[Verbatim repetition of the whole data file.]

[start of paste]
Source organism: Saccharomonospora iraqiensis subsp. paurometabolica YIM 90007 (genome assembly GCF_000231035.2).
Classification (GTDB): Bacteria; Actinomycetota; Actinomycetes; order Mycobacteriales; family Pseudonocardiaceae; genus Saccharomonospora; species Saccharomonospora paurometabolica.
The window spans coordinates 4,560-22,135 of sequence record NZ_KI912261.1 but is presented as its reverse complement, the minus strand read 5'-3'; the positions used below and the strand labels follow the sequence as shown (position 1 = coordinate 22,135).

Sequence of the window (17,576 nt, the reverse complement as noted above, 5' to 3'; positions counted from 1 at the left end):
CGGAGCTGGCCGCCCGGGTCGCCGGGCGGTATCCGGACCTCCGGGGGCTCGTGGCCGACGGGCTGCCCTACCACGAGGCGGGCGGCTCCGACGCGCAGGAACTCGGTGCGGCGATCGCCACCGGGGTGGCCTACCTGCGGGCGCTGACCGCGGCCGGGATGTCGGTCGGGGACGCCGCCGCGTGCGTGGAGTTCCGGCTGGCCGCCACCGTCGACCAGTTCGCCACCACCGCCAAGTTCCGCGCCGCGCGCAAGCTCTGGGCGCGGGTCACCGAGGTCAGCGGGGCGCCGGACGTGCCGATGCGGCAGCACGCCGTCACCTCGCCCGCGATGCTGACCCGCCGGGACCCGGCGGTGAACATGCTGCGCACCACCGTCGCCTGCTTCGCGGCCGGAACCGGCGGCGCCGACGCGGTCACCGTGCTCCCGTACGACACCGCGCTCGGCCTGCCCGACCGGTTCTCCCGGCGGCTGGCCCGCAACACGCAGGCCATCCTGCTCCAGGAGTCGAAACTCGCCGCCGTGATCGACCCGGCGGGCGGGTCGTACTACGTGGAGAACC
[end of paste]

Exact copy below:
Source organism: Saccharomonospora iraqiensis subsp. paurometabolica YIM 90007 (genome assembly GCF_000231035.2).
Classification (GTDB): Bacteria; Actinomycetota; Actinomycetes; order Mycobacteriales; family Pseudonocardiaceae; genus Saccharomonospora; species Saccharomonospora paurometabolica.
The window spans coordinates 4,560-22,135 of sequence record NZ_KI912261.1 but is presented as its reverse complement, the minus strand read 5'-3'; the positions used below and the strand labels follow the sequence as shown (position 1 = coordinate 22,135).

Sequence of the window (17,576 nt, the reverse complement as noted above, 5' to 3'; positions counted from 1 at the left end):
CGGAGCTGGCCGCCCGGGTCGCCGGGCGGTATCCGGACCTCCGGGGGCTCGTGGCCGACGGGCTGCCCTACCACGAGGCGGGCGGCTCCGACGCGCAGGAACTCGGTGCGGCGATCGCCACCGGGGTGGCCTACCTGCGGGCGCTGACCGCGGCCGGGATGTCGGTCGGGGACGCCGCCGCGTGCGTGGAGTTCCGGCTGGCCGCCACCGTCGACCAGTTCGCCACCACCGCCAAGTTCCGCGCCGCGCGCAAGCTCTGGGCGCGGGTCACCGAGGTCAGCGGGGCGCCGGACGTGCCGATGCGGCAGCACGCCGTCACCTCGCCCGCGATGCTGACCCGCCGGGACCCGGCGGTGAACATGCTGCGCACCACCGTCGCCTGCTTCGCGGCCGGAACCGGCGGCGCCGACGCGGTCACCGTGCTCCCGTACGACACCGCGCTCGGCCTGCCCGACCGGTTCTCCCGGCGGCTGGCCCGCAACACGCAGGCCATCCTGCTCCAGGAGTCGAAACTCGCCGCCGTGATCGACCCGGCGGGCGGGTCGTACTACGTGGAGAACC